When MLB met Kershaw’s Kurveball ….

    Cayton Kershaw
    April30/ 2017

    Originally Posted March 2016

    This is a REAL “Inside Baseball” story if there ever was one.  And I LOVE IT.  The phrase “inside baseball” is used to describe any story about anything (sports or otherwise) that is simply too “deep in the weeds” for most casual fans / readers to “get”… or even care about.

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    It requires a detailed appreciation of the “nuances” of whatever the topic might be.   It is intended for aficionados of a subject whether it be gardening, cooking, racing, golf, or, in this case, actually about Baseball.

    This is an account of the first time Major League Baseball met The Dodgers’ Clayton Kershaw‘s curveball in 2009.

    It was a meaningless spring exhibition game between LA and Boston and the batter was 11-year veteran Sean Casey.  The pitcher was a gangly 19 y/o rookie southpaw from Dallas.  The AB only lasted four pitches and the bat never left Casey’s shoulder.  Baseball insiders on both teams remember it vividly…. three Cy Young Awards later.

    WARNING:  Intended for aficionados only…. others proceed at your own risk…..  IF you enjoyed that Fungo Bat Quirky, you’ll love this one too….



    Kershaw: Ace With the Killer Deuce

    March 7, 16

    Anthony Castrovince


    The kid was tall, he was well built and he was warming for his second outing of his first Major League camp. Vero Beach, Cayton KershawFla. Dodgertown. March 9, 2008.

    Sean Casey watched. On the cusp of his first season with the defending world champion Red Sox, his 11th and final season in the bigs, he knew the league inside and out. But 19-year-olds wearing jersey No. 96 don’t qualify as known quantities, even to a wily vet.

    “Mags,” Casey said to hitting coach Dave Magadan, “do you know this guy?”

    A purse of the lips and a shake of the head.

    “Tito,” he said to manager Terry Francona, “you know him?”


    Casey came up with two out. The first pitch was a rocket. Ninety-seven on the black. Strike one.

    “That was legit,” Casey thought to himself. “That was different.”

    He looked over to the open-air visiting dugout. Magadan shrugged. Francona shrugged.

    Next pitch, curveball. A big old hammer. At the face one moment, at the knees the next. Casey buckled. Strike two.

    This time, he looked over to the home dugout. Joe Torre and Larry Bowa were giggling.

    Now Casey knew. The joke was on him.

    “Who is this guy?”

    Third pitch, another heater on the edge of the zone. Casey couldn’t even muster the momentum to pull the trigger. The umpire, generously, called it a ball. The ump probably figured he was giving the established and notoriously scrupulous hitter the benefit of the doubt, when in fact he was only prolonging the nightmare.

    Finally, mercifully, memorably, the finisher. The curve again. You don’t go through your career striking out in only 10 percent of your plate appearances without the ability to read pitches, to wait on breaking balls. But Casey had never seen anything like this. He surrendered to Uncle Charlie, emphasis on the “uncle.” The rotation, the depth, the free fall like an elevator with a snapped cable. This embarrassing at-bat was as lost at the plate as Casey had ever felt in his professional career. And when the umpire rung him up after four pitches in which the bat never left his shoulder, with Torre and Bowa still laughing in the other dugout, Casey retreated in utter confusion.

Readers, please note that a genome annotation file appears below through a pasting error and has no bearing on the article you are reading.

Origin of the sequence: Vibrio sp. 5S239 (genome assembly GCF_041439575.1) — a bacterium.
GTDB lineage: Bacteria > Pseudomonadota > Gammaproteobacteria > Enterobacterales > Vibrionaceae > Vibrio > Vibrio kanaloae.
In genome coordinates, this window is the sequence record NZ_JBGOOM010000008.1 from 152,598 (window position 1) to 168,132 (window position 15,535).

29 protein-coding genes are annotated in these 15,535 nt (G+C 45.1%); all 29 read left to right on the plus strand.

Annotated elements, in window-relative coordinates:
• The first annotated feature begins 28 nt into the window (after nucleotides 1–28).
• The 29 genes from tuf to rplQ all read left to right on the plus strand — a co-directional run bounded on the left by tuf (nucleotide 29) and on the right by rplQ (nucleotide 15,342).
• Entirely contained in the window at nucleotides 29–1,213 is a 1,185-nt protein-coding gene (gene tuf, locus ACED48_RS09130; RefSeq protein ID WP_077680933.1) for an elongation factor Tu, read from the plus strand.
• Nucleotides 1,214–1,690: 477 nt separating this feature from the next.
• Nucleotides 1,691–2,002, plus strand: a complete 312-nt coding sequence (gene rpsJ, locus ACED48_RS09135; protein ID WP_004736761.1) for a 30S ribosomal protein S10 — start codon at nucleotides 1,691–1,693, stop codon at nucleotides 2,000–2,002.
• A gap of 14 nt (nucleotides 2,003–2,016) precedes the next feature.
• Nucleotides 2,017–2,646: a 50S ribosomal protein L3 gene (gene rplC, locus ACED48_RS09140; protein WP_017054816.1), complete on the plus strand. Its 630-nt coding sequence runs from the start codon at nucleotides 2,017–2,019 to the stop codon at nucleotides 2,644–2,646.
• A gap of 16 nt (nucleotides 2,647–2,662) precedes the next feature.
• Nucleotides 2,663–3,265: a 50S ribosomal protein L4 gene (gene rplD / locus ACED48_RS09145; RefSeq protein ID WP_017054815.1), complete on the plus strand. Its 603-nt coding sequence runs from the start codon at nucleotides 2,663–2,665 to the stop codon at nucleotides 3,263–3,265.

“What the hell just happened?”




    • 58 wolf kennel Reply
      3 years ago

      I believe Keller was playing summer semi-pro baseball down here while a student at Maryland.

    • TheCowdog Reply
      3 years ago

      One time in Clearwater, Steve Carlton wound up on the minor league field to throw an intrasquad game against us lowlies.

      No one, and I mean no one, had a nastier 12-6 and slider combo. Wasn’t fair and I knew, right then and there, I was in a heap o’ trouble. Never saw anything like it…and would never get that chance to again.

      • BobLee Reply
        3 years ago

        Not even Tom Hayes ???

        • TheCowdog Reply
          3 years ago

          Ha! Tommy was like Glavine before there was a Glavine. Location, location, location. He also threw that damned screwball. Helluva little lefty.

          Ya know? State’s had some pitching greats, but when he was dealin’, he was one of the best.

          • BobLee Reply
            3 years ago

            “Carlos” worked out at Tom’s Training Center in Fuquay when he was in high school. Tom “trained” both Carlos & Josh Hamilton. Very Cool !!! 🙂

    • 58 wolf kennel Reply
      3 years ago

      BL, you have outdone yourself, worth more than the price of admission.
      First of all, my Dad, Phil “Lefty” Kennel was born in Brooklyn, sold peanuts at Ebbett’s Field, and came to North Carolina in the early ’30’s to pitch for the New Bern Bears. His claim to fame was striking out Babe Ruth’s Yankee successor Charlie “King Kong” Keller three times in one game on curve balls.
      In 1993 Daddy said he’d like to go to Spring Training one time before he “kicked off”. We took a train to Florida and stayed with the Dodgers at Vero Beach most of a week.
      In 2008 my right- handed pitching son Phil Kennel and I flew to Florida for the Dodger’s last Spring at Vero Beach.
      Kershaw was a Spring “phenom”.
      As a left-handed hitter, I knew Kershaw’s left-handed curve ball would be even more devastating.
      So thanks for this baseball deep-dive, but we all know that curve balls don’t really break, do they :+))

      • BobLee Reply
        3 years ago

        and “King Kong” played for a short time in Kinston…. Only Kershaw’s and Bert Blyeven’s actually “broke”. OK, maybe Koufax’s too 🙂

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